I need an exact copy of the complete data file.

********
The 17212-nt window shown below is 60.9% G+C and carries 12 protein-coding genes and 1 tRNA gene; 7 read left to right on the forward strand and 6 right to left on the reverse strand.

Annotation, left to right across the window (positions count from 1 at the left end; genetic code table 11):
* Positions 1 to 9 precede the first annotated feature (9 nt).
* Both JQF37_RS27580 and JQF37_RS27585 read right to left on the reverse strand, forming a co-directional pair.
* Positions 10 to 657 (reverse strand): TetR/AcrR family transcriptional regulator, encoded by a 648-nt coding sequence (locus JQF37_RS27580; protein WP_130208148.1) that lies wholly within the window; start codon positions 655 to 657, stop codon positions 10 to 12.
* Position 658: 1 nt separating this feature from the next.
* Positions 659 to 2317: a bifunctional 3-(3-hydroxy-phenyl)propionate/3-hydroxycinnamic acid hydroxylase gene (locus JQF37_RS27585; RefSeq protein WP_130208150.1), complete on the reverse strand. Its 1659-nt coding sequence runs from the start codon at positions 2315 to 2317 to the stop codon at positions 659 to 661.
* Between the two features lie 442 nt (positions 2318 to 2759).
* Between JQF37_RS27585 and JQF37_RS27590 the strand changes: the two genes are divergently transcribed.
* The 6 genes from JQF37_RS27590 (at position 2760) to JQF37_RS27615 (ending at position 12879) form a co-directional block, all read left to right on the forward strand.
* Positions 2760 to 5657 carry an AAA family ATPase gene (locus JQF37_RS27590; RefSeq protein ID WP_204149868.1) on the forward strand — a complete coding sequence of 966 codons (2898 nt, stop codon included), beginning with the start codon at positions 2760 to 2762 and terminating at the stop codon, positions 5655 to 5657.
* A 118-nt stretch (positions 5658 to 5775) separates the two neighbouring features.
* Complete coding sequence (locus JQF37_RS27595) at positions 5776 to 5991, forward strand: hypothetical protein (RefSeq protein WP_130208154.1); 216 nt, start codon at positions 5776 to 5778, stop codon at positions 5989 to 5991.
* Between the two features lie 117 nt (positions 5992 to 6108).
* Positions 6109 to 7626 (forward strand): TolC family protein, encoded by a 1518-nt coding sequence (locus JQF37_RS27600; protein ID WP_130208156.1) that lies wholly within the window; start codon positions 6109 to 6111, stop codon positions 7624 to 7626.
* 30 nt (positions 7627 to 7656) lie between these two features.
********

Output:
The 17212-nt window shown below is 60.9% G+C and carries 12 protein-coding genes and 1 tRNA gene; 7 read left to right on the forward strand and 6 right to left on the reverse strand.

Annotation, left to right across the window (positions count from 1 at the left end; genetic code table 11):
* Positions 1 to 9 precede the first annotated feature (9 nt).
* Both JQF37_RS27580 and JQF37_RS27585 read right to left on the reverse strand, forming a co-directional pair.
* Positions 10 to 657 (reverse strand): TetR/AcrR family transcriptional regulator, encoded by a 648-nt coding sequence (locus JQF37_RS27580; protein WP_130208148.1) that lies wholly within the window; start codon positions 655 to 657, stop codon positions 10 to 12.
* Position 658: 1 nt separating this feature from the next.
* Positions 659 to 2317: a bifunctional 3-(3-hydroxy-phenyl)propionate/3-hydroxycinnamic acid hydroxylase gene (locus JQF37_RS27585; RefSeq protein WP_130208150.1), complete on the reverse strand. Its 1659-nt coding sequence runs from the start codon at positions 2315 to 2317 to the stop codon at positions 659 to 661.
* Between the two features lie 442 nt (positions 2318 to 2759).
* Between JQF37_RS27585 and JQF37_RS27590 the strand changes: the two genes are divergently transcribed.
* The 6 genes from JQF37_RS27590 (at position 2760) to JQF37_RS27615 (ending at position 12879) form a co-directional block, all read left to right on the forward strand.
* Positions 2760 to 5657 carry an AAA family ATPase gene (locus JQF37_RS27590; RefSeq protein ID WP_204149868.1) on the forward strand — a complete coding sequence of 966 codons (2898 nt, stop codon included), beginning with the start codon at positions 2760 to 2762 and terminating at the stop codon, positions 5655 to 5657.
* A 118-nt stretch (positions 5658 to 5775) separates the two neighbouring features.
* Complete coding sequence (locus JQF37_RS27595) at positions 5776 to 5991, forward strand: hypothetical protein (RefSeq protein WP_130208154.1); 216 nt, start codon at positions 5776 to 5778, stop codon at positions 5989 to 5991.
* Between the two features lie 117 nt (positions 5992 to 6108).
* Positions 6109 to 7626 (forward strand): TolC family protein, encoded by a 1518-nt coding sequence (locus JQF37_RS27600; protein ID WP_130208156.1) that lies wholly within the window; start codon positions 6109 to 6111, stop codon positions 7624 to 7626.
* 30 nt (positions 7627 to 7656) lie between these two features.